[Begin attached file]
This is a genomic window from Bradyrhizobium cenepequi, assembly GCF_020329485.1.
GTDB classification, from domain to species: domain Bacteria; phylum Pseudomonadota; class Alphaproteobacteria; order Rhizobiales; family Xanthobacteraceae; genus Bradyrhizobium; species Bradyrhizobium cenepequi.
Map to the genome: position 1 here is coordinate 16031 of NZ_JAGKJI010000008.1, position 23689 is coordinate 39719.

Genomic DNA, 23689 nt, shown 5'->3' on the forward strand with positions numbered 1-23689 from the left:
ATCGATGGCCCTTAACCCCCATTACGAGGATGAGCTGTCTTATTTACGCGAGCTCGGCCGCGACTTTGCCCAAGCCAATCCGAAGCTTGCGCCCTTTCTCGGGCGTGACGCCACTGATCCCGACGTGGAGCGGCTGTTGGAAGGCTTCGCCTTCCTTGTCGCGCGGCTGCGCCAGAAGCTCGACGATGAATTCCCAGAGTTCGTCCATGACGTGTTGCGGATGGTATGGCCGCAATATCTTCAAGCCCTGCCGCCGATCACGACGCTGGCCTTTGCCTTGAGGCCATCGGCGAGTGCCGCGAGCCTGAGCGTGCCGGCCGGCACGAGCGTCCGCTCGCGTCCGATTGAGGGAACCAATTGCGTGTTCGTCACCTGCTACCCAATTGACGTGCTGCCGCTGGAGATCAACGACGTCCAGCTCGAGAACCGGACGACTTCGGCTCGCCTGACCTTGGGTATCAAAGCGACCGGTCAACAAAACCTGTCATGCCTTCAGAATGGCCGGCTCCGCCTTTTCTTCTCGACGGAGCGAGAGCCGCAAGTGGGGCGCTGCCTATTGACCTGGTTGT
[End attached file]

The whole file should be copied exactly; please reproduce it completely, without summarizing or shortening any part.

This is a genomic window from Bradyrhizobium cenepequi, assembly GCF_020329485.1.
GTDB classification, from domain to species: domain Bacteria; phylum Pseudomonadota; class Alphaproteobacteria; order Rhizobiales; family Xanthobacteraceae; genus Bradyrhizobium; species Bradyrhizobium cenepequi.
Map to the genome: position 1 here is coordinate 16031 of NZ_JAGKJI010000008.1, position 23689 is coordinate 39719.

Genomic DNA, 23689 nt, shown 5'->3' on the forward strand with positions numbered 1-23689 from the left:
ATCGATGGCCCTTAACCCCCATTACGAGGATGAGCTGTCTTATTTACGCGAGCTCGGCCGCGACTTTGCCCAAGCCAATCCGAAGCTTGCGCCCTTTCTCGGGCGTGACGCCACTGATCCCGACGTGGAGCGGCTGTTGGAAGGCTTCGCCTTCCTTGTCGCGCGGCTGCGCCAGAAGCTCGACGATGAATTCCCAGAGTTCGTCCATGACGTGTTGCGGATGGTATGGCCGCAATATCTTCAAGCCCTGCCGCCGATCACGACGCTGGCCTTTGCCTTGAGGCCATCGGCGAGTGCCGCGAGCCTGAGCGTGCCGGCCGGCACGAGCGTCCGCTCGCGTCCGATTGAGGGAACCAATTGCGTGTTCGTCACCTGCTACCCAATTGACGTGCTGCCGCTGGAGATCAACGACGTCCAGCTCGAGAACCGGACGACTTCGGCTCGCCTGACCTTGGGTATCAAAGCGACCGGTCAACAAAACCTGTCATGCCTTCAGAATGGCCGGCTCCGCCTTTTCTTCTCGACGGAGCGAGAGCCGCAAGTGGGGCGCTGCCTATTGACCTGGTTGT